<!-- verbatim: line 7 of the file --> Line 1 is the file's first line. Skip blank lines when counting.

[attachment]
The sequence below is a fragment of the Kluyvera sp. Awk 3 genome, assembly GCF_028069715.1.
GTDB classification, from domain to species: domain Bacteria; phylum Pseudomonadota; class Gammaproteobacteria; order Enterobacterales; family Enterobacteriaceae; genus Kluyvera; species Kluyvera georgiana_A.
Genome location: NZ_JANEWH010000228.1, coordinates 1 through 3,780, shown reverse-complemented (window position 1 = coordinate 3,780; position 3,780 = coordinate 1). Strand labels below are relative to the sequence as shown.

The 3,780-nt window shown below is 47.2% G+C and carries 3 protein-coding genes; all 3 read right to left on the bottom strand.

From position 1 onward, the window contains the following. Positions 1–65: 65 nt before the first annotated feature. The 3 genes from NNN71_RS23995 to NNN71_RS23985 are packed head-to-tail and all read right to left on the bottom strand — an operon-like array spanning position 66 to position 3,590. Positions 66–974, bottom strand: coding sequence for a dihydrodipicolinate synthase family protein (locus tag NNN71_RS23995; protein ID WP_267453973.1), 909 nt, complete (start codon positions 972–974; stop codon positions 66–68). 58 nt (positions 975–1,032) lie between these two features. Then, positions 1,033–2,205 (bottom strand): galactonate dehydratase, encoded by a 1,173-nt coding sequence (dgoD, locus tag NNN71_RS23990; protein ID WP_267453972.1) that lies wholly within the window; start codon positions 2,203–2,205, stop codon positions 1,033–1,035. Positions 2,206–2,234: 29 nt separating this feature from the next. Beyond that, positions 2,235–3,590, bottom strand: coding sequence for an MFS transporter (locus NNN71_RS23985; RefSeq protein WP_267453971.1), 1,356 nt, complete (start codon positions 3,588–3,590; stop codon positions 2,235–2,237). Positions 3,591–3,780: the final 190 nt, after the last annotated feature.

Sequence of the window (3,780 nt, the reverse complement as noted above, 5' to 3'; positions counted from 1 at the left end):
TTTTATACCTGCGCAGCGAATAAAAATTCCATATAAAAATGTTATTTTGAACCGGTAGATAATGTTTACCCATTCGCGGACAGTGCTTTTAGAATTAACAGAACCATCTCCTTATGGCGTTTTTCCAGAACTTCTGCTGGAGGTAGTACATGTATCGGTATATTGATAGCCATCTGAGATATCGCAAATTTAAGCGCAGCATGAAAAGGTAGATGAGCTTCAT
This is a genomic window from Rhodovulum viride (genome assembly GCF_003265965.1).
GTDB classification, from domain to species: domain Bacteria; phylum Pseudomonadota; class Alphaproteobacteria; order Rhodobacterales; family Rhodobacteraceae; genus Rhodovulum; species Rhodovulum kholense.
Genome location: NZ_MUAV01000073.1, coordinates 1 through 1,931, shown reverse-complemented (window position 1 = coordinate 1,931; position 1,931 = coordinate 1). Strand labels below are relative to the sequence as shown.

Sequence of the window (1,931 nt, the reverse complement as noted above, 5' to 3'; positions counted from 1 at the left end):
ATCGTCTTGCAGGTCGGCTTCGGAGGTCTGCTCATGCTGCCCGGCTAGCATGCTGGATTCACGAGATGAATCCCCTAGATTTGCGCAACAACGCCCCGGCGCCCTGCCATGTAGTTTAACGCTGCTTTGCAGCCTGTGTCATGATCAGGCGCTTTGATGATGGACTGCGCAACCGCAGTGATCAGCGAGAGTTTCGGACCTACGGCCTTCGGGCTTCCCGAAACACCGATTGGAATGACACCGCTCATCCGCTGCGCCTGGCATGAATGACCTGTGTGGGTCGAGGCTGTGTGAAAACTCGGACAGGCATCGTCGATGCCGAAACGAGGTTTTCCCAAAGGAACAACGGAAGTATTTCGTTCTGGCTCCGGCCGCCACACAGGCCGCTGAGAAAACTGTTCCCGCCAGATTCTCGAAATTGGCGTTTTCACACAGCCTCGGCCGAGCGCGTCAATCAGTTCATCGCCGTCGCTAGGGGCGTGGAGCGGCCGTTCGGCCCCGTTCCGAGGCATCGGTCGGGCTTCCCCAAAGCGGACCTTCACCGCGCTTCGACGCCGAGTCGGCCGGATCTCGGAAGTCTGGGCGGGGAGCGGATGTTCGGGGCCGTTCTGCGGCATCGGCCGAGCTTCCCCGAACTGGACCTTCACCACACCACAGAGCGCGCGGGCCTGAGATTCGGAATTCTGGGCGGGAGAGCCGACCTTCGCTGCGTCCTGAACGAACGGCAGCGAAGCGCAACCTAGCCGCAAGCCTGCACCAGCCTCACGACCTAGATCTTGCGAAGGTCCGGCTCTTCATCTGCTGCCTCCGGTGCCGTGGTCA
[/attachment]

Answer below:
TTTTATACCTGCGCAGCGAATAAAAATTCCATATAAAAATGTTATTTTGAACCGGTAGATAATGTTTACCCATTCGCGGACAGTGCTTTTAGAATTAACAGAACCATCTCCTTATGGCGTTTTTCCAGAACTTCTGCTGGAGGTAGTACATGTATCGGTATATTGATAGCCATCTGAGATATCGCAAATTTAAGCGCAGCATGAAAAGGTAGATGAGCTTCAT